Plenty of users are willing to try an app or product once or twice. But keeping them coming back? That takes something special.
The word for getting customers to return to your site or product over and over is retention. Among all metrics, retention is generally considered the one that most reflects existing customers’ getting ongoing value from your product.
It’s also (mostly) the key to sustaining a successful business, and bringing in revenue over time.
The strategies for retention are different from the strategies you’ll use to acquire new customers. Acquisition – getting new customers to your site to try your product – is all about the promise you make them. It’s about what you say your product will do. Retention is about delivering on that promise, again and again, to create repeat customers and long-term customer loyalty.
Why customer retention matters
The argument for retention isn’t difficult to make. Without it, you simply can’t keep a business going. Retention is what keeps money coming in. It’s also what tells you if your solution can keep customers happy. It’s for that reason that customer retention is the best measure of product-market fit. It’s the metric that best captures whether a market finds your product worthy of ongoing customer loyalty.
As far as business impact is concerned, most of us know that it’s far more expensive to acquire a new customer than to retain a current one — anywhere from 5 to 25 times more expensive.
As the chart below shows, losing 5% of your users a month means a yearly churn rate of 43%!
This 43% doesn’t only mean a loss of income via diminished subscription costs, sales, or renewals. It also holds back growth, since if you’re churning at 5% a year, you need to grow by 43% per year to just maintain a constant number of users.
It simply makes more sense to invest in strategies that retain current customers than to continue to add new customers who will eventually be lost. We’ve assembled some of the most creative strategies that product managers and marketers are using to keep their customers coming back. Feel free to borrow their tips for your own retention efforts!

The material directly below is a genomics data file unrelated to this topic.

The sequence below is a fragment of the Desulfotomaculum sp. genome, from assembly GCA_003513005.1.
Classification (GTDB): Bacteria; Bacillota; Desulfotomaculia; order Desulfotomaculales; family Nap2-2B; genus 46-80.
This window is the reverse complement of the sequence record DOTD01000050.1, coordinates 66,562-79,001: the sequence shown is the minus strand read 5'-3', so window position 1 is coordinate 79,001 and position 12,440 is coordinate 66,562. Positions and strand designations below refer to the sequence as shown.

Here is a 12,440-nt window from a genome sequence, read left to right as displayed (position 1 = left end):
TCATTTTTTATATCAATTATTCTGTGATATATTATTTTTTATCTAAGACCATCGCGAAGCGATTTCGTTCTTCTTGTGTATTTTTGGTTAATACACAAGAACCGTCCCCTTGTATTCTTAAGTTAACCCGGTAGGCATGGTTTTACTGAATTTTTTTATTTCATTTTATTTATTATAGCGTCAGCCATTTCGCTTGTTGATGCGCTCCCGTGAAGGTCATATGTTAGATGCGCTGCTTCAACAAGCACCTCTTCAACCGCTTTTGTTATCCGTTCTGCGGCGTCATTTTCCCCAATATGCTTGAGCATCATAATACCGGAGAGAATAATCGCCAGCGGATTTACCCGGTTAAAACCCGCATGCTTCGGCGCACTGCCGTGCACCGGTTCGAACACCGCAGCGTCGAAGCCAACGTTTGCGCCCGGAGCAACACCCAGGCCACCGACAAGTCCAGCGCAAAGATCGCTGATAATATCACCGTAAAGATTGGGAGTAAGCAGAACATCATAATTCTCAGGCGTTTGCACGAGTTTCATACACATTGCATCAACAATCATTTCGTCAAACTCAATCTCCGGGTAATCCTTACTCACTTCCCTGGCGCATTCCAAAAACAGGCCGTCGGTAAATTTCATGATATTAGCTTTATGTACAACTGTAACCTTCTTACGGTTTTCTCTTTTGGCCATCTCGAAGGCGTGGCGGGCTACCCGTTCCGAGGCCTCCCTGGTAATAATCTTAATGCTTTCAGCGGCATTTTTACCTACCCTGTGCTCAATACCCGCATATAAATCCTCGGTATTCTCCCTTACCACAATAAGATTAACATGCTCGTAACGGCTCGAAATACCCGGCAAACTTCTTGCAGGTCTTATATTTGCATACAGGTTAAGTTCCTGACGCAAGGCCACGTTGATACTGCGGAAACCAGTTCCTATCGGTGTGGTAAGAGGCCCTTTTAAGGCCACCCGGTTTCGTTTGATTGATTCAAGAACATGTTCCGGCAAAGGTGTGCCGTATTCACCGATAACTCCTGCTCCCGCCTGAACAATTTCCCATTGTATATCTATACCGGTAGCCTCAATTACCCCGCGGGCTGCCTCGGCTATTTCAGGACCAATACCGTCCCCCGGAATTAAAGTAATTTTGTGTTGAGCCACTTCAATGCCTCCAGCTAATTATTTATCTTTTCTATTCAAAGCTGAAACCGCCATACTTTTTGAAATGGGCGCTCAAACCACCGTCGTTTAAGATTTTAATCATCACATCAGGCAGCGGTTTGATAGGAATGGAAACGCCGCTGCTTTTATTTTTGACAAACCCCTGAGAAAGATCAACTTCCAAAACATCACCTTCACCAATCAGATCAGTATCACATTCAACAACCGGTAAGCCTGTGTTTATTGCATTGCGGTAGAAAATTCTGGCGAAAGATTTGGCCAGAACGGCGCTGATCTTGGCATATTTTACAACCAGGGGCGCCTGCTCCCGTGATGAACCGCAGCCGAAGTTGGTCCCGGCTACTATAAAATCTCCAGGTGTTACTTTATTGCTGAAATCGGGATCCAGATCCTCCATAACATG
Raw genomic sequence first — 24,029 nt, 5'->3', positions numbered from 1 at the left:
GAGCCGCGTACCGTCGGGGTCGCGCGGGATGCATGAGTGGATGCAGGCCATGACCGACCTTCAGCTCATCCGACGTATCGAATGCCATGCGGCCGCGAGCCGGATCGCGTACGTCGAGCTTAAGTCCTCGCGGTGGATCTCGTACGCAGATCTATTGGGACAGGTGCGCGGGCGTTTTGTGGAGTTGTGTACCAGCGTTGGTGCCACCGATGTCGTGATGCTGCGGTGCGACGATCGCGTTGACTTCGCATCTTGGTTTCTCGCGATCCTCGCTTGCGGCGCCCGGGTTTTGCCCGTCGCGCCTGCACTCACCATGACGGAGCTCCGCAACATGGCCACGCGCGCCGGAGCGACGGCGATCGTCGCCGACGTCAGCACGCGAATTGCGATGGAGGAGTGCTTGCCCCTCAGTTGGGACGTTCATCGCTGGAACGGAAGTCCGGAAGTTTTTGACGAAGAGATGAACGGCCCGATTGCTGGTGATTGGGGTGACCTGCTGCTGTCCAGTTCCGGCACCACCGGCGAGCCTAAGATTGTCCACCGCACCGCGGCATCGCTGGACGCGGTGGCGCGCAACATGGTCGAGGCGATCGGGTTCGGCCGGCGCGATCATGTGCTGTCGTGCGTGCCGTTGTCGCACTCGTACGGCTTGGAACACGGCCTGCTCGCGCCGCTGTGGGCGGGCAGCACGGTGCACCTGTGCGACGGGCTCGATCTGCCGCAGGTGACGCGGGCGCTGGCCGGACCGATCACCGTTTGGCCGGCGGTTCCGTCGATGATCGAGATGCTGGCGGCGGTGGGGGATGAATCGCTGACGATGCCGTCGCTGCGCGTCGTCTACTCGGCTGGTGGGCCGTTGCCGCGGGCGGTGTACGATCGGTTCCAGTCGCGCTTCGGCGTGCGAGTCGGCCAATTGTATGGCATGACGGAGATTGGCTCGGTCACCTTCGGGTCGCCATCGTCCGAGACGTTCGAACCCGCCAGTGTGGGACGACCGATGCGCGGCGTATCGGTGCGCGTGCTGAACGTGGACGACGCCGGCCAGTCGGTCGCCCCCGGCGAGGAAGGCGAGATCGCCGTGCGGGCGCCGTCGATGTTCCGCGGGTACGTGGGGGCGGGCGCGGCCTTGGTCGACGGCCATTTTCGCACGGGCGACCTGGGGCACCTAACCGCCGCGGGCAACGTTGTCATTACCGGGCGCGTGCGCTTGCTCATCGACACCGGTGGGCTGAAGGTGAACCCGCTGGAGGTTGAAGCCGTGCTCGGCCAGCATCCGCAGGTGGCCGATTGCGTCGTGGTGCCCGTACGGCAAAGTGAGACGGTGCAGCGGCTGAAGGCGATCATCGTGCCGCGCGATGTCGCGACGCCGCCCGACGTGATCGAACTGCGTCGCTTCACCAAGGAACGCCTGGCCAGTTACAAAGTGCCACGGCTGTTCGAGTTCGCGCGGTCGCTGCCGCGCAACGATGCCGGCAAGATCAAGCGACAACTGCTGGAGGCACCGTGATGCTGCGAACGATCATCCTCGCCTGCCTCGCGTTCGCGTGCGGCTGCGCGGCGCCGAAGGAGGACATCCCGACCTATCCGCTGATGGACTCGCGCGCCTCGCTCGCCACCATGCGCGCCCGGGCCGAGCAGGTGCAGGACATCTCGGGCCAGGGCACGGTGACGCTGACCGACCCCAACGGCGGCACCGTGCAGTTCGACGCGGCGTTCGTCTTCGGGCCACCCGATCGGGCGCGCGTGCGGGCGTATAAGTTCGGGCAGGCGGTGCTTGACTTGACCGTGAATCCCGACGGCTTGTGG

Download The Heap Guide to Retention
1. Empower brand ambassadors
Feminine hygiene company Thinx used their largely word-of-mouth business model as inspiration for their customer retention strategy. How? By creating an active community of brand ambassadors.
Thinx Brand Ambassadors make up a robust community of women bloggers, health educators, and online influencers who talk about their experience with Thinx products through their social media (think blogs, Instagram posts, and YouTube videos). Through VIP discount codes and affiliate commissions, Thinx rewards its ambassadors for creating long-term customers.
To support its ambassadors, Thinx gathers insights around how many new customer visits to the Thinx platform each ambassador generates and which discount codes are being used. By analyzing buying patterns, the company is able to suggest product styles or colors that might help create a personalization strategy for each ambassador’s next sales campaign.
The genius of Thinx’s ambassador program is that it empowers real-life Thinx users to educate their own communities on the value of Thinx’s products. By expanding their ambassadors’ brands, Thinx taps into the loyalty of their dedicated followers, increasing customer lifetime value among existing customers and expanding its marketing campaign beyond what the company could do on its own.
2. Shorten your trial period
Can a free trial period be too long? That’s the question Instapage asked.
A landing page platform that allows marketers to build, integrate, and A/B split-test landing pages at scale, Instapage has a goal of making advertising more relevant and effective for everyone.
When reviewing its offerings, Instapage’s marketing and product teams start wondering about the length of their trial period. After all, length might make a difference to customer acquisition: if a trial period is too short, customers may not get enough time to play with the product. But too long and you let prospects slip past the window when they’re most excited and likely to buy.